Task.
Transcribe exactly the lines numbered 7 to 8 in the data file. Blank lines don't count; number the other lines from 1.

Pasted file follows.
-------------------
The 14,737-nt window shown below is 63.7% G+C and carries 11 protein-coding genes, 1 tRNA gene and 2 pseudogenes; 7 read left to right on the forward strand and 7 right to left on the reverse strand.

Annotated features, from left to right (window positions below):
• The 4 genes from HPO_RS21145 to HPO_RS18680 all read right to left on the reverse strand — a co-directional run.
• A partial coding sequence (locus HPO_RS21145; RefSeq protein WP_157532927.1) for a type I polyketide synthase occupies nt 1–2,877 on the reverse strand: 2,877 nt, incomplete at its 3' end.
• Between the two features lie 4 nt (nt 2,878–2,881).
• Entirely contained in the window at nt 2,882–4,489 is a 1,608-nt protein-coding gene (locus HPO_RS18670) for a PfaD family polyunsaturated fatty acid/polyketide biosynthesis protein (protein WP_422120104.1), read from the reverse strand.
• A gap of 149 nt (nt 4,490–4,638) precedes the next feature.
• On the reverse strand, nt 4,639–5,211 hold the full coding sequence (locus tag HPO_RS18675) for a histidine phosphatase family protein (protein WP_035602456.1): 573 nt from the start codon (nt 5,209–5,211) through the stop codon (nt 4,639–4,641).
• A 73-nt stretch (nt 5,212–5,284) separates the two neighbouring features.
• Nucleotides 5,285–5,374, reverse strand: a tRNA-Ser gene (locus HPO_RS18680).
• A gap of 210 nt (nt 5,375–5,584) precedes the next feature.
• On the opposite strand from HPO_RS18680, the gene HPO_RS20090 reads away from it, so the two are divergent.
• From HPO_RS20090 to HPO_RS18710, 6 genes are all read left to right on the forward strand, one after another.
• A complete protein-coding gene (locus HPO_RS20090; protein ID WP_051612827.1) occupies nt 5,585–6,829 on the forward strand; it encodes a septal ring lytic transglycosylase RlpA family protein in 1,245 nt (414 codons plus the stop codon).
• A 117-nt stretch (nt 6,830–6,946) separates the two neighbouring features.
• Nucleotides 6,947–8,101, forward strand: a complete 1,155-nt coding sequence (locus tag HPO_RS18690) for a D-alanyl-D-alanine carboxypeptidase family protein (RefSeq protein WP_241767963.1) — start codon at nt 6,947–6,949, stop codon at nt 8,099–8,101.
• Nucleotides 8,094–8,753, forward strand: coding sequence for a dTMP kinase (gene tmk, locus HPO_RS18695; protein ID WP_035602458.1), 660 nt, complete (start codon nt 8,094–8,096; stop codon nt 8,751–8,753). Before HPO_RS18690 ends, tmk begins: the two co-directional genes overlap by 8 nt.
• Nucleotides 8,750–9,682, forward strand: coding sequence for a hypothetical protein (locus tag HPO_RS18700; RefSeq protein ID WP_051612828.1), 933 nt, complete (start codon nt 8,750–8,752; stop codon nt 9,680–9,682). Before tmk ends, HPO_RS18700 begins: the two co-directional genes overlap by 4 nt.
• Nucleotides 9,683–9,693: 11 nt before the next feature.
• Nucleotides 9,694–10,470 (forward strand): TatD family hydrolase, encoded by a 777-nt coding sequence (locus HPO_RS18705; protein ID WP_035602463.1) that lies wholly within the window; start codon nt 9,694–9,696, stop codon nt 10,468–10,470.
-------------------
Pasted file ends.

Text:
• A gap of 149 nt (nt 4,490–4,638) precedes the next feature.
• On the reverse strand, nt 4,639–5,211 hold the full coding sequence (locus tag HPO_RS18675) for a histidine phosphatase family protein (protein WP_035602456.1): 573 nt from the start codon (nt 5,209–5,211) through the stop codon (nt 4,639–4,641).